Yesterday the FBI announced that the North Koreans were behind the Sony hack.

Now the North Koreans are denying it, via BBC:

North Korea has offered to hold a joint inquiry with the United States into a cyber-attack on Sony Pictures, strongly denying US claims that it is behind it.

Its foreign ministry accused the US of “spreading groundless allegations”, which the joint probe would refute.

Without addressing Pyongyang’s idea, a US spokesman insisted that North Korea must admit “culpability” …

On Saturday, the North Korean foreign ministry said: “As the United States is spreading groundless allegations and slandering us, we propose a joint investigation with it into this incident.”

“Without resorting to such tortures as were used by the US CIA, we have means to prove that this incident has nothing to do with us.”

The statement said there would be “grave consequences” if the Americans rejected their inquiry proposal.

If not North Korea, then who? Here are four possibilities via NY Mag:


Marc W. Rogers, a “whitehat” hacker and security researcher at the online-traffic-optimizer CloudFlare, wrote on his personal blog that he’s betting on “a disgruntled (possibly ex) employee of Sony.” He notes that there were multiple ways hackers could have made money from stealing Sony’s information, and a nation-state could have used its access to Sony to gain more information about the film industry. Instead, Guardians of Peace chose to dump the information in a manner that’s extremely embarrassing to Sony.

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In its excellent examination of the evidence in the Sony hack, Wired concludes that it’s more likely that the breach was the work of hacktivists such as Anonymous or LulzSec, rather than a nation-state. The FBI said it found “links to other malware that the FBI knows North Korean actors previously developed,” but hackers sophisticated enough to get into Sony’s systems would presumably also have the ability to plant false clues in their coding.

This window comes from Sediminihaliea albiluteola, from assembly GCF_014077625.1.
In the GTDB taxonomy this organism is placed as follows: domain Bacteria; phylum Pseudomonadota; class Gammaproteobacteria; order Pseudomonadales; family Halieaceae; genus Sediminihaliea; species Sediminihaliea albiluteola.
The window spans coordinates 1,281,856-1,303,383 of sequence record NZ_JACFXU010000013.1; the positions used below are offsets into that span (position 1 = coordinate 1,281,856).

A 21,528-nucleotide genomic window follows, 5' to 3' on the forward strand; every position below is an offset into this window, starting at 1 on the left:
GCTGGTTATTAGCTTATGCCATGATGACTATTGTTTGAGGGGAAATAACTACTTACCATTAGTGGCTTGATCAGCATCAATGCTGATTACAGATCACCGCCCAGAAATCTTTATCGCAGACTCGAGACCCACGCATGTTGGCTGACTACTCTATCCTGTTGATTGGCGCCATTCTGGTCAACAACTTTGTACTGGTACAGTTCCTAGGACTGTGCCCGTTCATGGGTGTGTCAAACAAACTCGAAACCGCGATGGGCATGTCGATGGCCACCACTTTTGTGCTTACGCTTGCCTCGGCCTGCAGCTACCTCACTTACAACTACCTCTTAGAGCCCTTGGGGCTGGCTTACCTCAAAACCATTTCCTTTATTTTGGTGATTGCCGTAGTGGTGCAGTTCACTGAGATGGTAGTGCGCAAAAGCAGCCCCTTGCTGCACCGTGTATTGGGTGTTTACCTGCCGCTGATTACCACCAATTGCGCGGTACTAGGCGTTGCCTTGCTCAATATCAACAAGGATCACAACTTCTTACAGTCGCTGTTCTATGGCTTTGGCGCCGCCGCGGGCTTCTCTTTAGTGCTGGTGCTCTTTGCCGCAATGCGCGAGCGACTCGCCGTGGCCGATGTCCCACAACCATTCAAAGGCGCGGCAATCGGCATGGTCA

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The U.S. has already had multiple run-ins with hackers in the Chinese military, and last year it was reported that they were targeting various American companies. A U.S. official told Reuters on Friday that while North Korea was behind the operation, there was a link to China, either through collaboration with Chinese hackers or using Chinese servers to mask the hack’s origin. Statements from U.S. officials today did not mention China.

The cybersecurity firm Mandiant has been brought in to investigate the Sony hack, and according to Deadline, that could be another sign that the Chinese government was involved. “Mandiant has investigated so many Chinese attacks,” said a source. “It’s kind of their forte.”

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There’s overlap in many of these theories, and it’s entirely possible that the answer is “all of the above.” Many have said Sony was lax about its cybersecurity, and as Wired notes, “we can’t rule out the possibility that nation-state attackers were also in Sony’s network or that a nation like North Korea was supportive of some of these hackers, since they shared similar anger over Sony.”


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